Link to Owner Dr. Robert B. Pamplin Jr.



Several address the MAC Reacreation District Board about the direction of the MAC.

HOLLY M. GILL - Leaking in the walls of the Madras Aquatic Center's bathrooms has spurred the need for a remodel of both the men's and women's bathrooms, which could cost up to $250,000. That figure is in addition to $200,000 the MAC Recreation District borrowed in May. The Madras Aquatic Center Recreation District is borrowing up to $450,000 from Jefferson County and considering several new or expanded revenue sources as it hammers out a budget for the next fiscal year, which begins July 1.

The district borrowed $200,000 from the county in May, to use for general purposes, and is looking to borrow up to $250,000 for a major remodel and fix of the bathrooms.

While the MACRD works to get its finances on a firmer footing and accomplish much-needed maintenance on its facility, it is also receiving negative feedback from longtime pool users over how the pool is being operated.

The MACRD Budget Committee held its third public meeting Monday, May 13, in the aquatic center's community room and will meet again next Tuesday. The budget meeting was followed immediately by a MACRD board meeting.

Three members of the public attended the budget committee meeting, with a few more trickling in toward the end as the meeting wrapped up and the board meeting began.

About 19 pool users showed up seeking information about the future of the swim team, the reason the aquatic center no longer provides swimming lessons for all the school district's third graders, and the reduced lifeguarding and front-desk staff at the pool.

During the audience participation period, Richard Affeldt asked about former aquatics Manager Tim Nelson, who until recently coached the MAC's swim team. Nelson resigned around the time the budget committee was considering a proposal to eliminate the aquatics manager position and reduce the district's subsidy of the swim team.

"He's been a good coach, it seems like. He's a good asset to the community, in my opinion. I don't understand what his status is, if he's completely gone as a coach, if he's resigned or if there's some sort of a plan to bring him back in a coaching role," Affeldt said.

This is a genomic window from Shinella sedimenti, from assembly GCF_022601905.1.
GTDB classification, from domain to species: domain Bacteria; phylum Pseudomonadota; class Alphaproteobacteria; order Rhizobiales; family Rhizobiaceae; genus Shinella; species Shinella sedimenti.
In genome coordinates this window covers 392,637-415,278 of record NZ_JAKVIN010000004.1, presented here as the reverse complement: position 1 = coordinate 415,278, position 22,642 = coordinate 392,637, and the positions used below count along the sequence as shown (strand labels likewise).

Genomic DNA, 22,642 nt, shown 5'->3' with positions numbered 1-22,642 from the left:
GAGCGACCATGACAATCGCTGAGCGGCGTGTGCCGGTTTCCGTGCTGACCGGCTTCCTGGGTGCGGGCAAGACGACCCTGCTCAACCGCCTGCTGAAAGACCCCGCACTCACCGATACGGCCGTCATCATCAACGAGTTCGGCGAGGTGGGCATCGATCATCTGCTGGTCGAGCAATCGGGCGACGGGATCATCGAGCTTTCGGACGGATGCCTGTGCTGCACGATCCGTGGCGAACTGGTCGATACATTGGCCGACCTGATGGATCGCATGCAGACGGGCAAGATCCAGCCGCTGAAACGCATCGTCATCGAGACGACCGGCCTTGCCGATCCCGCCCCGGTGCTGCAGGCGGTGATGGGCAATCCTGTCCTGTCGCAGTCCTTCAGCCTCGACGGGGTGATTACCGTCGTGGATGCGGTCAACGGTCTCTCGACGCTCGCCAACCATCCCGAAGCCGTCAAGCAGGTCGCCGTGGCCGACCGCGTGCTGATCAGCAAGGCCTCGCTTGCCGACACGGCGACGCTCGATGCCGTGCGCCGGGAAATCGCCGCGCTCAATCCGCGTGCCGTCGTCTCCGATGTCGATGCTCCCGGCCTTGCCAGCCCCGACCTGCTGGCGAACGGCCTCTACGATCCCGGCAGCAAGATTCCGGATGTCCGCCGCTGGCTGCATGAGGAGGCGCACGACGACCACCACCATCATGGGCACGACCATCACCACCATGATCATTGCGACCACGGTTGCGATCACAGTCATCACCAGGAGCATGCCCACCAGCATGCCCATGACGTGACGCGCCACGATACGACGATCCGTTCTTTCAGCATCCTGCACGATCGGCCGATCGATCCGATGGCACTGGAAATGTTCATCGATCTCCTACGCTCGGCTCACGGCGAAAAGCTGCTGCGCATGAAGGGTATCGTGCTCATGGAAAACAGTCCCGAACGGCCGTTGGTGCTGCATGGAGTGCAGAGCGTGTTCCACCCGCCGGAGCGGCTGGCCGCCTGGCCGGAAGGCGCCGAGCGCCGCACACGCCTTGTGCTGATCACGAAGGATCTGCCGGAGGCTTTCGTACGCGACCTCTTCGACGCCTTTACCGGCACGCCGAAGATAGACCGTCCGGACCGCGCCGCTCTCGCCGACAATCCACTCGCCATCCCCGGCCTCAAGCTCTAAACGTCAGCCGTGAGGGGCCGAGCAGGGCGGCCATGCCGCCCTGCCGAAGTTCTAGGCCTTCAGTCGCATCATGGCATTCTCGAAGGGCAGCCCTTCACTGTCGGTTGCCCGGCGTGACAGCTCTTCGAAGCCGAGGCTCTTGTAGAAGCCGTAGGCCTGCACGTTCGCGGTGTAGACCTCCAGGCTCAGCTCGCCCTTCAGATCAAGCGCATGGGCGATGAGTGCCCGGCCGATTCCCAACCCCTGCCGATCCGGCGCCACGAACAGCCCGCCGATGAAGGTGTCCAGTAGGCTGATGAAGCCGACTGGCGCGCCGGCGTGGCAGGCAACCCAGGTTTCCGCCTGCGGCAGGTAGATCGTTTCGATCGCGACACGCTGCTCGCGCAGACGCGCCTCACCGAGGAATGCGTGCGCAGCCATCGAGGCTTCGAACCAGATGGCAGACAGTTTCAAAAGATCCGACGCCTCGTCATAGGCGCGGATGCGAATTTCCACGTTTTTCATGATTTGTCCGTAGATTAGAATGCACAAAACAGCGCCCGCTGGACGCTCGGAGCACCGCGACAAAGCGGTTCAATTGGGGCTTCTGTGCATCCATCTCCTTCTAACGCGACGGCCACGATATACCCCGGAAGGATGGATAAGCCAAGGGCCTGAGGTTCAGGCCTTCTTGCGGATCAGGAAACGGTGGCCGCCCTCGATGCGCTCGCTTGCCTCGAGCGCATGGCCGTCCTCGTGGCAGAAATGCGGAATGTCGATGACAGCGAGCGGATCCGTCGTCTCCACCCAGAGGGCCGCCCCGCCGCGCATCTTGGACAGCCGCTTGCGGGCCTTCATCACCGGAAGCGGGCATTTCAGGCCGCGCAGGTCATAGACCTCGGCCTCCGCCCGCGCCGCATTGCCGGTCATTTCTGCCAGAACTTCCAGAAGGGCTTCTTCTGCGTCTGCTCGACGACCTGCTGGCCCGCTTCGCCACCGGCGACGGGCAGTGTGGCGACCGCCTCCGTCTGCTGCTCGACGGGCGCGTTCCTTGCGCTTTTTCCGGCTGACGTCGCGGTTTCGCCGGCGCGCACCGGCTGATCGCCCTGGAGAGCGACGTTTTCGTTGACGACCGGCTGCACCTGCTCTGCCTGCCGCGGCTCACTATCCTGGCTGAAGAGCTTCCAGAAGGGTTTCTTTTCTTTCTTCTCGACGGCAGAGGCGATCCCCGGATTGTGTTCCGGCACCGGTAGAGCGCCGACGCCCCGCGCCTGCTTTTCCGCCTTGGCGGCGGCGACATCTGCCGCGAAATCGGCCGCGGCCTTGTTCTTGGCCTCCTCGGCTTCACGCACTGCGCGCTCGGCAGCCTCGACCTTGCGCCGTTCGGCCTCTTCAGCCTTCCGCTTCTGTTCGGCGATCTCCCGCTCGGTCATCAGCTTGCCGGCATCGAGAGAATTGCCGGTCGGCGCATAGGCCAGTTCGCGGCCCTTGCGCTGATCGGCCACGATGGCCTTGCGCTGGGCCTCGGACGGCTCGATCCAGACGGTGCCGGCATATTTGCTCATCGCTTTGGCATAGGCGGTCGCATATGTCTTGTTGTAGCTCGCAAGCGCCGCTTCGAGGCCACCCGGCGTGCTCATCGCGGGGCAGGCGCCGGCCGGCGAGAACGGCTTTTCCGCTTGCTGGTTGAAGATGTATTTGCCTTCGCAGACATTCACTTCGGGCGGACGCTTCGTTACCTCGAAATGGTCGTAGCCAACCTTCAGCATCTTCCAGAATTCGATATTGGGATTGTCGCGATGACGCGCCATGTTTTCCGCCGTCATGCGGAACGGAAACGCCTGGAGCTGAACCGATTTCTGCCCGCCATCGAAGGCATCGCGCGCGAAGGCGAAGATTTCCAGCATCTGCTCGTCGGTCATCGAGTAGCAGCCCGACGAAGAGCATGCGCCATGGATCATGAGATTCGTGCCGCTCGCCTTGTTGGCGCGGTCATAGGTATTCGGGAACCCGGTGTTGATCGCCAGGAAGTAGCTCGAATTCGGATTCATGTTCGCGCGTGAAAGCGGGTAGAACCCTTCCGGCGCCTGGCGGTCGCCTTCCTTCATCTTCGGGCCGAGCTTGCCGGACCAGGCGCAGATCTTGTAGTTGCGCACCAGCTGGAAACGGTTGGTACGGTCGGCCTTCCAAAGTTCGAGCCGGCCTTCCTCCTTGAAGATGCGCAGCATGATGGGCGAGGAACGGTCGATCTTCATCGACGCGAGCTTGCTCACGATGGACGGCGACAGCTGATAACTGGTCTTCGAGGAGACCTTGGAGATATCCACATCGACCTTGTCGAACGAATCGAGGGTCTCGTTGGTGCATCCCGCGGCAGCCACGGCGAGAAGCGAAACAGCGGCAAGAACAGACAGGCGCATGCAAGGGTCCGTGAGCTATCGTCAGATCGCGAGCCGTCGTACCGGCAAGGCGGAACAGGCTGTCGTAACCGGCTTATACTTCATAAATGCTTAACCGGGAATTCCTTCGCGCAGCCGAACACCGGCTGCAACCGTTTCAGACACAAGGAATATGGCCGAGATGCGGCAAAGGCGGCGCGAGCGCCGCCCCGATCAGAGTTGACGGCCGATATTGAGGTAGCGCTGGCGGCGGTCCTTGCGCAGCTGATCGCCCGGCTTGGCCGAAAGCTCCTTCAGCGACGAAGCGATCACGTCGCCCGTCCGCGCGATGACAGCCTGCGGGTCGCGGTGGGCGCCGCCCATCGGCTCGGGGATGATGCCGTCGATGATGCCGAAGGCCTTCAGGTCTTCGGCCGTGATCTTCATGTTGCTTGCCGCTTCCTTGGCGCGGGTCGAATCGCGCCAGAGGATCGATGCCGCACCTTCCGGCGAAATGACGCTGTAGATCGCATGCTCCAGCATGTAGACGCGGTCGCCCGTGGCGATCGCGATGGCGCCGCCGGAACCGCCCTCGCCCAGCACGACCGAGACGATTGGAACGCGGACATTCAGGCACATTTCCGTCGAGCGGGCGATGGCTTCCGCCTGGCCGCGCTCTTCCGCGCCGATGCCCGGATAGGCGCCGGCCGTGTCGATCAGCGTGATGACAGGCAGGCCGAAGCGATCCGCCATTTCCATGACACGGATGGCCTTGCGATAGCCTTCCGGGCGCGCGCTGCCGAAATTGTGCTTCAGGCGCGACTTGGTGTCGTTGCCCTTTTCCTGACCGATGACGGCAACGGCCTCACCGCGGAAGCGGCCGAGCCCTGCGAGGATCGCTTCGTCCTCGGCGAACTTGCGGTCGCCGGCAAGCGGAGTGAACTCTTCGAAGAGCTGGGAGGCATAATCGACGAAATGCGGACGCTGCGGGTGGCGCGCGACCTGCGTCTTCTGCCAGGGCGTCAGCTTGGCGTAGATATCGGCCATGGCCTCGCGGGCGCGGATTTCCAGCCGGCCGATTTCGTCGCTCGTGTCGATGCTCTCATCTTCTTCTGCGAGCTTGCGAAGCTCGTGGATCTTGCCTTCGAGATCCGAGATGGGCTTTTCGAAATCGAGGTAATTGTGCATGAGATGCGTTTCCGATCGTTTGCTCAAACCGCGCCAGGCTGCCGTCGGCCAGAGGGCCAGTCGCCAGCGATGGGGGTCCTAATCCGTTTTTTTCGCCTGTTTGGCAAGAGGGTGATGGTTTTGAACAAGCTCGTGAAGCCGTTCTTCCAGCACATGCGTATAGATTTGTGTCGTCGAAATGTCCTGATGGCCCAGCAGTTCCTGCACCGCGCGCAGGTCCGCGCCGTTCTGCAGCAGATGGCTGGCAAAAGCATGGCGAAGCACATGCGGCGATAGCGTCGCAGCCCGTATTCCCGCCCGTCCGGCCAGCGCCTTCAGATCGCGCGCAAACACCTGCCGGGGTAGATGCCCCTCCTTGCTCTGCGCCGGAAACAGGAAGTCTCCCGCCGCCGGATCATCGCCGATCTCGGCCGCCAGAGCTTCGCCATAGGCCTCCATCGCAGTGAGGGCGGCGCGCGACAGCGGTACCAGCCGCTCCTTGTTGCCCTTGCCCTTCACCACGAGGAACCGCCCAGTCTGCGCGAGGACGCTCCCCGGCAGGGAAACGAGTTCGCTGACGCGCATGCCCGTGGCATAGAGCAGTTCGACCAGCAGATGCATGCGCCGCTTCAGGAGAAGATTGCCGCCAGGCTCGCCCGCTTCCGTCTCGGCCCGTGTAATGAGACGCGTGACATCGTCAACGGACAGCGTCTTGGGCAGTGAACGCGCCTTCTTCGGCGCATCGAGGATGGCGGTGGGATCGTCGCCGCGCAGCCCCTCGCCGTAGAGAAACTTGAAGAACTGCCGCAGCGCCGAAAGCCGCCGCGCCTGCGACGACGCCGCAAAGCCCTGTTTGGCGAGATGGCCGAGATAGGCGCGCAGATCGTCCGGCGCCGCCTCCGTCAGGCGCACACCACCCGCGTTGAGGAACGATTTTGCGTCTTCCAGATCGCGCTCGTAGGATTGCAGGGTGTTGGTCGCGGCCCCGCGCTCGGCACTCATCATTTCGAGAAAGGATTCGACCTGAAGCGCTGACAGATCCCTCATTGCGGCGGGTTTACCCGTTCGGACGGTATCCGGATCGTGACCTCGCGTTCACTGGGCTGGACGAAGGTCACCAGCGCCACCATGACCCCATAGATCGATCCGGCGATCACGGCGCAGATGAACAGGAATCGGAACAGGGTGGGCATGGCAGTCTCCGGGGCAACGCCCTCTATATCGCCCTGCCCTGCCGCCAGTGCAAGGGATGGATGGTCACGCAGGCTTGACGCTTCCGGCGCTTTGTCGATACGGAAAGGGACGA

MACRD Executive Director Jim Weyermann responded that there are no hard feelings between him and Nelson and that he would be open to rehiring Nelson.

"There's a lot of conjecture and misinformation about what actually happened," Weyermann said before board Vice Chairman Greg Tippett, who was running the meeting in the absence of Chairwoman Jinnell Lewis, interrupted to say that it was not appropriate to discuss a personnel matter in a public meeting.

Michele Gemelas used her allotted five minutes to make a plea for better communication with the public. "You need to go to Kiwanis. You need to go to Rotary. Please be out there. Put stuff in the paper and let folks know what's going on."

Several speakers referenced the fact that the district is no longer providing swimming lessons for all School District 509-J third graders as well as a recent conflict between the MACRD and the Kids Club that resulted in Kids Club temporarily busing members to Redmond to swim.

Weyermann explained that the school district canceled the swimming lessons for third graders, not the MACRD. He said he and the MACRD board of directors had asked the school district to reconsider and that he has not given up on resuming the lessons in the future.

Weyermann also said that the MAC and the Kids Club have worked out an agreement on a reduced rate for Kids Club and that Kids Club has not been taking kids to Redmond for some time now.

In response to Nancy Richard's comment that she hadn't seen as much of Weyermann as she had of past MAC directors, Weyermann said, "You're right. We should have an open meeting. I should have called one earlier. Absolutely right, and I'm going to do it tomorrow. I'm going to set a time because you're absolutely correct."